Creativity in Science: Tensions between Perception and Practice
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Many countries are reviewing science education programmes and implementing new pedagogical paradigms aimed at reversing a trend of declining enrolments. A key factor in this decline is a public perception that science is not a creative endeavour. Attempts to reframe public perception tend to focus on primary and secondary schooling, but do little to address ongoing declines in quality and originality of intellectual output beyond the high-school environment. To overcome systemic devaluation of science requires appreciation of the complex, dynamic, and often stochastic, interplay of sociocultural, psychological and cognitive factors that drive human creativity. Viewing creativity from this perspective reveals tensions between perception and practice that limit opportunities for students, science educators and scientists. Resolving the tension requires integration of developmental, psychometric and sociocultural discourses of creativity in ways that generate opportunities for individuals at all levels of education and practice to: 1) acquire a high level of domain-specific knowledge; 2) practise application of that knowledge in developing solutions to problems across a gradient of difficulty and; 3) be challenged to integrate their knowledge of science with their knowledge of other fields to pursue and solve problems with personal relevance.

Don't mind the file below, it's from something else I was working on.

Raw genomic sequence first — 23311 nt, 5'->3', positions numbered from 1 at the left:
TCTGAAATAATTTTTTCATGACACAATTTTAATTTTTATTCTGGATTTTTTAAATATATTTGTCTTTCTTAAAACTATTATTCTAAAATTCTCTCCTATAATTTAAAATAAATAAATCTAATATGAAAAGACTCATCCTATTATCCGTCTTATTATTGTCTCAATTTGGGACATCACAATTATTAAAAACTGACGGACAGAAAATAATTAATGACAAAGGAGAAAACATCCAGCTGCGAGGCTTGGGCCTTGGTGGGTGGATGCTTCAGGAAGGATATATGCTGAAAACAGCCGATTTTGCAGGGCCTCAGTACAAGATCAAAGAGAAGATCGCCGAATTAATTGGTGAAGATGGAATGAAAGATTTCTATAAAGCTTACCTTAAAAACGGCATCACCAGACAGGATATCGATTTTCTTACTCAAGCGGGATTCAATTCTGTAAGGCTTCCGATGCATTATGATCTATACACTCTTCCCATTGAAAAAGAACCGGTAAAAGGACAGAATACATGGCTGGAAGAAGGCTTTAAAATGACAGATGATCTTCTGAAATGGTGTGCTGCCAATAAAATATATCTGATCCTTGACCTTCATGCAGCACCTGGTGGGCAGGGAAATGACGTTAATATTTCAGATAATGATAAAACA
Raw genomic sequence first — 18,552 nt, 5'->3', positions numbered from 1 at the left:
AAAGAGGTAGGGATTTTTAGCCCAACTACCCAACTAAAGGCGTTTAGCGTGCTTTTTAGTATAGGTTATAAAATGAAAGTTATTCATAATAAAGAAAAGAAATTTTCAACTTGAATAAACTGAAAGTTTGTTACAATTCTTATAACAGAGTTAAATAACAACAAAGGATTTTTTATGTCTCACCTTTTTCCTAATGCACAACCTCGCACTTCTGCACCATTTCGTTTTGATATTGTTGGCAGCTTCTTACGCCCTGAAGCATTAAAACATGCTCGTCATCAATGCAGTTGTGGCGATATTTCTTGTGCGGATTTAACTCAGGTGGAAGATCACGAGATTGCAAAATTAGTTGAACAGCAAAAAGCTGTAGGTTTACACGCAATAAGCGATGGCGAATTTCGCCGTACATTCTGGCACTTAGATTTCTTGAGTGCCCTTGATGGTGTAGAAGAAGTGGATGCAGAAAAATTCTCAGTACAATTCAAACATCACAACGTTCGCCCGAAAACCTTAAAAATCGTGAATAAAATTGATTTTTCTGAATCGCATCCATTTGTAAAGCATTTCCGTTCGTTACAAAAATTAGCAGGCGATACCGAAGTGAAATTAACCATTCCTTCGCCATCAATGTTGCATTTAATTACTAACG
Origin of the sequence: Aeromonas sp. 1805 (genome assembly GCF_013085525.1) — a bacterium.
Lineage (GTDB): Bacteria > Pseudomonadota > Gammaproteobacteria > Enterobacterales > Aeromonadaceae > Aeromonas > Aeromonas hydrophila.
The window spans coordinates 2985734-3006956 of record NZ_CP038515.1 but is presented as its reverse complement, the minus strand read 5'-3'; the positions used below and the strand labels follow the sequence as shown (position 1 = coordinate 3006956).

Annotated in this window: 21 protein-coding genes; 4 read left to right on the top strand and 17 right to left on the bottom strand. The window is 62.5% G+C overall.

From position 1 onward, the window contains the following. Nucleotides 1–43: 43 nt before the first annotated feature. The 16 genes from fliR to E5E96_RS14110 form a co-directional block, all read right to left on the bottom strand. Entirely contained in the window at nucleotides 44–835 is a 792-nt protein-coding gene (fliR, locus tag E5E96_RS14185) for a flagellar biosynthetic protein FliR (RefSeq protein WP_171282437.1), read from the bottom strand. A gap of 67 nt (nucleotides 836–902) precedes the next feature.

© 2012 Scientific Research Publishing. This is the author-manuscript version of this paper. Reproduced in accordance with the copyright policy of the publisher. Please refer to the journal website for access to the definitive, published version.
Science, Technology and Engineering Curriculum and Pedagogy